WASHINGTON - The International Trade Commission has released a 180-page report detailing its ruling in early February that dumping by Japanese outboard engine manufacturers had not caused injury to domestic manufacturers.
Although the ITC report - which can be downloaded by going to the ITC Web site, then scrolling down to the “OUTBOARD ENGINES FROM JAPAN” heading - has much of its relevant information expunged due to concerns about confidentiality, the document does explain why the six ITC Commissioners ruled as they did in their 4-2 decision.
The four commissioners, who ruled that dumping by Japanese outboard manufacturers had not injured domestic manufacturers, issued a majority opinion in the report in which they outlined some of their findings in the case. Some of those findings included:
Not only was the increase in subject import market share concentrated in products not made domestically (four-stroke engines above 115 horsepower), but the domestic producers themselves were responsible for a large share of the increase … U.S. producers' imports of subject merchandise accounted for virtually all of the increase in subject imports' market share over the period of investigation … In sum, we find that certain market factors mitigate the significance of the volume and market share of subject imports during the period of investigation, particularly the increases in volume and market share.
The domestic industry, in order to be able to offer four-stroke products which it did not produce, imported an increasing volume of subject imports and accounted for the entire increase in subject imports' market share over the full years of the period of investigation. The market share gains by subject imports over the period appear to reflect in large part movement in the outboard engine market in favor of the types of engines made in Japan (four-stroke engines above 115 horsepower) but not, until recently, in the United States.”
Of the 180 price comparisons, subject imports undersold the domestic product in 63 percent of these comparisons. This percentage suggests that there was mixed underselling and overselling. However, we further find that the effect of any underselling on domestic prices was reduced by other factors. There generally is no correlation between underselling and price trends.
Rather than import competition, the price trends may reflect other market dynamics. For example, consistent with the growing demand for four-stroke engines, domestic prices for four-stroke engines to OEMs did not decrease in the same manner as prices for two-stroke engines to OEMs. Also, in contrast to the pricing data that show mostly underselling, the majority of purchasers reported that the U.S. product was lower-priced than subject imports.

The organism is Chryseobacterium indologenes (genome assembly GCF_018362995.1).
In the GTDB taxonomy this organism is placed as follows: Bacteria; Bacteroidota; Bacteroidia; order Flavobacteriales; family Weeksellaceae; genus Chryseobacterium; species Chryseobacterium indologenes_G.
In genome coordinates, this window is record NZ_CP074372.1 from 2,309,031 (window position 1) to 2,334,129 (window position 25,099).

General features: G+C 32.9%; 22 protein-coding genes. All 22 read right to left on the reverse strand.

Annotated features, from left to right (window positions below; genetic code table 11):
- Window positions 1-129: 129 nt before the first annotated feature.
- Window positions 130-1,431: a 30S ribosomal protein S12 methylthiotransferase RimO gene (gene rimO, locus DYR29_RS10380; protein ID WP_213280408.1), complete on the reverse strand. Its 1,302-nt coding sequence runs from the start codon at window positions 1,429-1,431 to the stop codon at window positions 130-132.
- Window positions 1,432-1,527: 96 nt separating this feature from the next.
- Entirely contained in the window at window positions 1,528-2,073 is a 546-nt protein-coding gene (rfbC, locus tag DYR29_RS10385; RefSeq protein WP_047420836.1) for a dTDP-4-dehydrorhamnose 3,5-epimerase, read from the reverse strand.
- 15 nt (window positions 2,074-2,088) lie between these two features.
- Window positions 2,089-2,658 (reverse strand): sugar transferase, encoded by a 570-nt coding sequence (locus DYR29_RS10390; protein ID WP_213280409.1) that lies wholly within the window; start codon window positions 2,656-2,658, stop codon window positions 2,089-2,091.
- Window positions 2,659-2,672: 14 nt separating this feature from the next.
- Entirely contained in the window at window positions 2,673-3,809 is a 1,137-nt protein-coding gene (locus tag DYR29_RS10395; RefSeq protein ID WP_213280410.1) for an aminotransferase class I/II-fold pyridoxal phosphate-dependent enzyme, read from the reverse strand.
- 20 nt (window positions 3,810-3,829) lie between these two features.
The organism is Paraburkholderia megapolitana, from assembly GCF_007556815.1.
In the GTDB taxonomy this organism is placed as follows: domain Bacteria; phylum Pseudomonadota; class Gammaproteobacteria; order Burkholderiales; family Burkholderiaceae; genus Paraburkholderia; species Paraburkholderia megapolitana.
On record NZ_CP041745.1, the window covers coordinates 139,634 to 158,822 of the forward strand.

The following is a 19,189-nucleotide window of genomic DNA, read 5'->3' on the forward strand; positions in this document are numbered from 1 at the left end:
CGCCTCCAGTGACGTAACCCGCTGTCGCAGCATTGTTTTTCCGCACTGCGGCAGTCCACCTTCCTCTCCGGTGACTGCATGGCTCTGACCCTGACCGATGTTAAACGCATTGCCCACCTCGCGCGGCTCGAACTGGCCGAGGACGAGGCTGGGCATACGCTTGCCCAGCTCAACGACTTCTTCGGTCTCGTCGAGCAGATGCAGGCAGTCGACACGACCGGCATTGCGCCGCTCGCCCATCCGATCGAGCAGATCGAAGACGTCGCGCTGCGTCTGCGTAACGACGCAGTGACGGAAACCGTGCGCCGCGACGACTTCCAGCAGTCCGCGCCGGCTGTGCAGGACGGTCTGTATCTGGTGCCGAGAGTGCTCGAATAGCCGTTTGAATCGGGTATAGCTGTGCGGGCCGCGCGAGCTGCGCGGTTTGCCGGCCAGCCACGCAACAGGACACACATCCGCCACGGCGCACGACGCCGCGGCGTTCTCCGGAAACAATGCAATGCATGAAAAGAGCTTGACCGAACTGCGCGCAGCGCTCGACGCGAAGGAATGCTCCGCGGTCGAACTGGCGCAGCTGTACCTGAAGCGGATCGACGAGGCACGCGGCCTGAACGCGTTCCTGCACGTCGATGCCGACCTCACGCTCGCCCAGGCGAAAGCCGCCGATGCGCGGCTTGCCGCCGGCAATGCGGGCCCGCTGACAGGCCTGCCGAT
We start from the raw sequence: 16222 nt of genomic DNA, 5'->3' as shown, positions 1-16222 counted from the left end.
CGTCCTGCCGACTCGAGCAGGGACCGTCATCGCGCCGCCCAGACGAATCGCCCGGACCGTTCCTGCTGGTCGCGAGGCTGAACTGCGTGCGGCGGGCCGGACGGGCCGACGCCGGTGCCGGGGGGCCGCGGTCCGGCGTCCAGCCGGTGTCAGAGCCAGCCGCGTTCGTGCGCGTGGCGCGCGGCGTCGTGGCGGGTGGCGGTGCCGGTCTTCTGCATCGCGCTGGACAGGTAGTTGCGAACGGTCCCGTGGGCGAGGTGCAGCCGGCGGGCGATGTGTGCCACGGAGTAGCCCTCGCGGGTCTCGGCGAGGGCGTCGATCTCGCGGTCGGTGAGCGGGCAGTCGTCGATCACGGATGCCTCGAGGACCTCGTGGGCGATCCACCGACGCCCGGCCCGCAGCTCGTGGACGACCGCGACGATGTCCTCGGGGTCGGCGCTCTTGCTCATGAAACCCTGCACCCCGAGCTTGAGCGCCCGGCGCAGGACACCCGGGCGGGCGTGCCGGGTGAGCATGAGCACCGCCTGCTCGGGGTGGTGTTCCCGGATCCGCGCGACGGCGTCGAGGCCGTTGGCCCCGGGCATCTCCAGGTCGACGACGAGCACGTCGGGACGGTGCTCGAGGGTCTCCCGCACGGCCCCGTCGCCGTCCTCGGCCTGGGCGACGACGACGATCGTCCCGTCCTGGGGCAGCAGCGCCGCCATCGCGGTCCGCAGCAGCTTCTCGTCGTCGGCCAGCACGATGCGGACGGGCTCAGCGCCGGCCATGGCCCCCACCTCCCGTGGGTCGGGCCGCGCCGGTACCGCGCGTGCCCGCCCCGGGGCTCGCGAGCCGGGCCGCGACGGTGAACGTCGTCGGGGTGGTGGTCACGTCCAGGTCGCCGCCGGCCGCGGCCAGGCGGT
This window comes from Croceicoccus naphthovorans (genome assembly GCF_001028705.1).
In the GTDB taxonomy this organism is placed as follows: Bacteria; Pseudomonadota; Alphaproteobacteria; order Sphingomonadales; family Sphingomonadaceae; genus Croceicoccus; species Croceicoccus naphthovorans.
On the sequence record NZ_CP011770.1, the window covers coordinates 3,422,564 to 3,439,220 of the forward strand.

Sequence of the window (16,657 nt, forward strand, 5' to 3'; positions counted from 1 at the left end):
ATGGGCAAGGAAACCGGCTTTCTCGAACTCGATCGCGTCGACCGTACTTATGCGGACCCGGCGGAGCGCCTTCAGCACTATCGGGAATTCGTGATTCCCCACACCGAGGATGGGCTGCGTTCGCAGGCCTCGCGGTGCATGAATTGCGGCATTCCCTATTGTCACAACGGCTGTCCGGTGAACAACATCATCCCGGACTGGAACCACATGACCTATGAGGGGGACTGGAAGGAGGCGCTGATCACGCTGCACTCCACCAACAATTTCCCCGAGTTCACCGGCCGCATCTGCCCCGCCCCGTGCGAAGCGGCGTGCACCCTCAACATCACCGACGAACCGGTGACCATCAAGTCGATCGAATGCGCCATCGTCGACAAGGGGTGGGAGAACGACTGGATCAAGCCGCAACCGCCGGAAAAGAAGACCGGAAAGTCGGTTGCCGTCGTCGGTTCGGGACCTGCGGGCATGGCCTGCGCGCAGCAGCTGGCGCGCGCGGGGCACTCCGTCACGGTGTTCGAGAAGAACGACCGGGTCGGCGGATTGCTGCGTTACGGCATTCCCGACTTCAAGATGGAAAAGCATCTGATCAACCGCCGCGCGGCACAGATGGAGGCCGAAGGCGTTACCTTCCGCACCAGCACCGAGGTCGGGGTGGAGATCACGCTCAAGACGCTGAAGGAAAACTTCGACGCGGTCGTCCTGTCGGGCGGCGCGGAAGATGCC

We note that BRP aggressively priced its engines to recapture OMC's market share. BRP had the *** in the market, and this placed some downward pressure on domestic prices. Further, the use of engine packages encompassing engines in a broad spectrum of horsepower and technologies in long-term contracts, reduces the significance of underselling shown in quarterly pricing comparisons of individual engines of specific horsepower and technology.”
Although subject import volume has increased, the volume of subject imports in the U.S. market is mitigated by the limited capabilities of U.S. producers vis-a-vis Japanese producers to serve the growing four-stroke portion of the market during most of the period of investigation, and the U.S. producers' own increased volume of subject imports over the period of investigation to enable them to broaden their product offering. Despite some underselling by subject imports, we have found no adverse price effects, and the condition of the domestic industry has improved in terms of increased production, shipments, sales, and gross profit.
The domestic industry continues to operate at a loss, but that is due to increased selling, general and administrative costs that are being incurred by the domestic industry to develop four-stroke and other “clean” engine technologies.”
Chairman Stephen Koplan and commissioner Charlotte R. Lane, the two ITC commissioners who found that dumping practices had harmed the domestic industry, issued a dissenting opinion in which they outlined their views.
“While we join the Commission's discussion of, and conclusions regarding, the legal standards in general and the definition of the like product and domestic industry, we write separately in order to set forth our analysis of conditions of competition in this market and material injury,” they wrote.
Among their findings:
Measured by value, the volume of U.S. shipments of subject imports (outboard engines and powerheads) increased from $535 million in 2001 to $745 million in 2002, and to $785 million in 2003. The increase between 2001 and 2003 was 46.7 percent. The value of U.S. shipments of subject imports was 12.7 percent higher in interim 2004 than in interim 2003.
By quantity, U.S. shipments of subject imports also increased, from 151,989 units in 2001 to 190,443 units in 2002 and to 197,807 units in 2003. This resulted in an increase during 2001-03 of 30.1 percent. The quantity of U.S. subject import shipments in interim 2004 was 2.1 percent lower than in interim 2003.”
The data show that the domestic industry has not raised its prices by amounts sufficient to cover cost increases and meaningfully reduce its *** net operating losses … The domestic industry is clearly unable to raise its prices either to cover its cost increases or to make any significant movement toward profitability.
While the record is mixed on the issue of price depression, the pricing information considered in conjunction with the profit sq